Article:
Home / How does rosin go stale?

To answer this, we teamed up with Open Labs at Malmö University in southern Sweden. By examining the surface structure and lipid content of rosins stored at various levels of humidity, we were able to observe the deterioration of rosin samples over time. What we observed is that while evaporation of oils and other additives from an entire rosin cake is a slow process, decay at the surface happens rapidly. Considering string players can only apply rosin to their bow hair using the rosin surface, the decay we observed is significant. 

Violin Rosin Surface, 100x 

Slides taken after 60 days of exposure

The above slides show two samples of a very popular brand of violin rosin. The rosin cake was purchased fresh from the manufacturer and split into samples to ensure consistency. The rosin was never used (i.e. applied to bow hair). The surface of the sample stored in a very dry environment quickly showed changes. Surface waxes and oils evaporated exposing a dry, crusty layer of resin. The surface of the humidified sample remained smooth, with the oils and waxes staying integrated.  

After only 60 days the sample stored in a dry environment showed severe surface decay, while the humidified sample looked as it did the day it arrived to the lab.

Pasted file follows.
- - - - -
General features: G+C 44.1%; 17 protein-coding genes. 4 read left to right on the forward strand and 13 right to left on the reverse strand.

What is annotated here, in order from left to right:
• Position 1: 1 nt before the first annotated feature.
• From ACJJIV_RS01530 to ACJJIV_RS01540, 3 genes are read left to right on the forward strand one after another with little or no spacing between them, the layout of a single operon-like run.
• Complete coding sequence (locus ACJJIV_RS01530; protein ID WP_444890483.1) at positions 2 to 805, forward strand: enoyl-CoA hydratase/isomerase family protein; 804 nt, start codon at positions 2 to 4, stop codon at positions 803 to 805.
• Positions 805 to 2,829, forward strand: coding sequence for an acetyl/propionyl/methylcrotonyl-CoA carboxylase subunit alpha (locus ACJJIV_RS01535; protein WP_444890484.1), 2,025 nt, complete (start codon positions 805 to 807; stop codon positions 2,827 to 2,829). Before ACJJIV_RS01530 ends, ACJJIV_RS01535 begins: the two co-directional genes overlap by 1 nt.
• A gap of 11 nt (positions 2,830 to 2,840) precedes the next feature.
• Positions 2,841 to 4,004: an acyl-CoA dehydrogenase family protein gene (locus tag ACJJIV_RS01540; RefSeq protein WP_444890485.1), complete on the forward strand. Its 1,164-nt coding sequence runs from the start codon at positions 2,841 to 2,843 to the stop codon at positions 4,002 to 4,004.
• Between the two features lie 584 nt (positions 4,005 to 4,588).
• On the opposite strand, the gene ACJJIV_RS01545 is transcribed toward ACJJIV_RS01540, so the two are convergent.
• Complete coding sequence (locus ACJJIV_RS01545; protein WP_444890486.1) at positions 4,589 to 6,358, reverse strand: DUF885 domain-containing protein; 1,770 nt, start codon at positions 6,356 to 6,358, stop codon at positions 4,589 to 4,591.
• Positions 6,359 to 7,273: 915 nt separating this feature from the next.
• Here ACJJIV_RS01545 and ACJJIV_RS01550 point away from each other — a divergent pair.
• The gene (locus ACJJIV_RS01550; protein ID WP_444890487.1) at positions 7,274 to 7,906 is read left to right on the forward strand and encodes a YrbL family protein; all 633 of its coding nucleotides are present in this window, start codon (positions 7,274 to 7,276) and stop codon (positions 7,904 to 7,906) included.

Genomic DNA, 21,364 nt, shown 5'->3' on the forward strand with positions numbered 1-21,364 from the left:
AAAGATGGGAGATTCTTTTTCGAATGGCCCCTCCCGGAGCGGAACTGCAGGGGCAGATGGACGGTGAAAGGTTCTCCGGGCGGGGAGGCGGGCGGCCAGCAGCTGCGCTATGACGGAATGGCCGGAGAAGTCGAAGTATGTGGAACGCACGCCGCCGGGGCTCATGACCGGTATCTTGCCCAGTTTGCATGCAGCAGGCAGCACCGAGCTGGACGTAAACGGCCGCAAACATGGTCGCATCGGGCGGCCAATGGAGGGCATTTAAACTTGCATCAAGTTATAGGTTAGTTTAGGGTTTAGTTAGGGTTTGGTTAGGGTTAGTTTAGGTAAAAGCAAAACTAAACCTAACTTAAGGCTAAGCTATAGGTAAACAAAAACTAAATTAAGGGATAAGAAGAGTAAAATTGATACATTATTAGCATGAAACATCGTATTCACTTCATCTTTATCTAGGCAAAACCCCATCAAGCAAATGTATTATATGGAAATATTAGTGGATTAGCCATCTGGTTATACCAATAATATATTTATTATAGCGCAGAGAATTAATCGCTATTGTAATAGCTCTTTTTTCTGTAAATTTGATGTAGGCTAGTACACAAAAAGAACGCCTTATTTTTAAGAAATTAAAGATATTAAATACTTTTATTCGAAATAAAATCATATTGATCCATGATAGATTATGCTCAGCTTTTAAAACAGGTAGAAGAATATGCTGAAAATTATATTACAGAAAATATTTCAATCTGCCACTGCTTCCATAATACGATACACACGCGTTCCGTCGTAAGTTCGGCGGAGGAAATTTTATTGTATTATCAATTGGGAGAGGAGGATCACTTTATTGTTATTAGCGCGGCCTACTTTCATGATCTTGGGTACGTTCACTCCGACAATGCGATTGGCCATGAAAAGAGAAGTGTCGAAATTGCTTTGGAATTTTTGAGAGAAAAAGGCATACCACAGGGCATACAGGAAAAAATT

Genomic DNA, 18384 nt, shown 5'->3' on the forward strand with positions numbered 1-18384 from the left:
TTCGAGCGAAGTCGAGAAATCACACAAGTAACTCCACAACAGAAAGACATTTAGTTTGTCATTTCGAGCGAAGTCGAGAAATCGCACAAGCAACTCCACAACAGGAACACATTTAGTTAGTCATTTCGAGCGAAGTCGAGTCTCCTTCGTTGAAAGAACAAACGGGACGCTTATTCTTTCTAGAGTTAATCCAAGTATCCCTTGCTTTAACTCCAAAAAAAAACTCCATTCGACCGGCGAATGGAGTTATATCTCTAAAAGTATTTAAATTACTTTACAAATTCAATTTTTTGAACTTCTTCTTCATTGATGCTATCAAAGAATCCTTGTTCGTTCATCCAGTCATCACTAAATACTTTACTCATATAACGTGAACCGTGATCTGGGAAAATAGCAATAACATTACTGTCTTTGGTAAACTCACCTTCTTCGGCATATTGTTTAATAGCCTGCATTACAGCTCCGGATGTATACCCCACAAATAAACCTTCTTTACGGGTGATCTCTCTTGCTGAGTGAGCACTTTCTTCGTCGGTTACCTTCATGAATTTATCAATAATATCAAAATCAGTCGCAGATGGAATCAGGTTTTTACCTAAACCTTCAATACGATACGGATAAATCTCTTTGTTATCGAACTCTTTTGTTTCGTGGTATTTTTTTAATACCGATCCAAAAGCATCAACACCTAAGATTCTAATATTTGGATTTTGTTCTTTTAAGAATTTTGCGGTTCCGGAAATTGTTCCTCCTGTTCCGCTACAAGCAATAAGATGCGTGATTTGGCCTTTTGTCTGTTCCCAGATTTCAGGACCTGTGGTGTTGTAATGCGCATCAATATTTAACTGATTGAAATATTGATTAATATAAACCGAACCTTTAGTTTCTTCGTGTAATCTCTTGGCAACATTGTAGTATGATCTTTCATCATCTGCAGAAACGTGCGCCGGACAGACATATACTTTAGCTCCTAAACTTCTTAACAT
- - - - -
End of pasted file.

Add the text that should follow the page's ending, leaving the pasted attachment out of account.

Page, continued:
What's in my rosin?

Chemically speaking, rosin is a solution wherein rosin makers blend resins with additives to achieve desired playing characteristics. The resins themselves contain natural oils, but additives like beeswax, essential oils, tree gums, solvents (and even precious metals) are often added to achieve for a richer, smoother sound than can be had with powdery resin alone.     


Additives are there for a reason. They serve a purpose. They sweeten the sound and refine the grip. But they are often volatile natural compounds that evaporate readily from the rosin surface leaving behind a thin layer of 'stale' powdery grit that is subsequently applied directly to the bow hair.

 

 How does Rosin Saver work?

Cigar enthusiasts know the importance of using a humidor. If the flavorful oils within the tobacco are allowed to escape, the result is a harsh and bitter tasting smoke. By heavily saturating the surrounding air with water vapor, the delicate oils have no space into which to evaporate. This same concept applies to Rosin Saver. 

Rosin Saver surrounds your rosin with a constant level of humidity that is high enough to essentially halt the evaporation of additives from the rosin. This ensures that your bow hair only comes into contact with rosin that feels as fresh as the day it was made. The result is a consistent sound and feel on the string, regardless of the climate, stroke after stroke.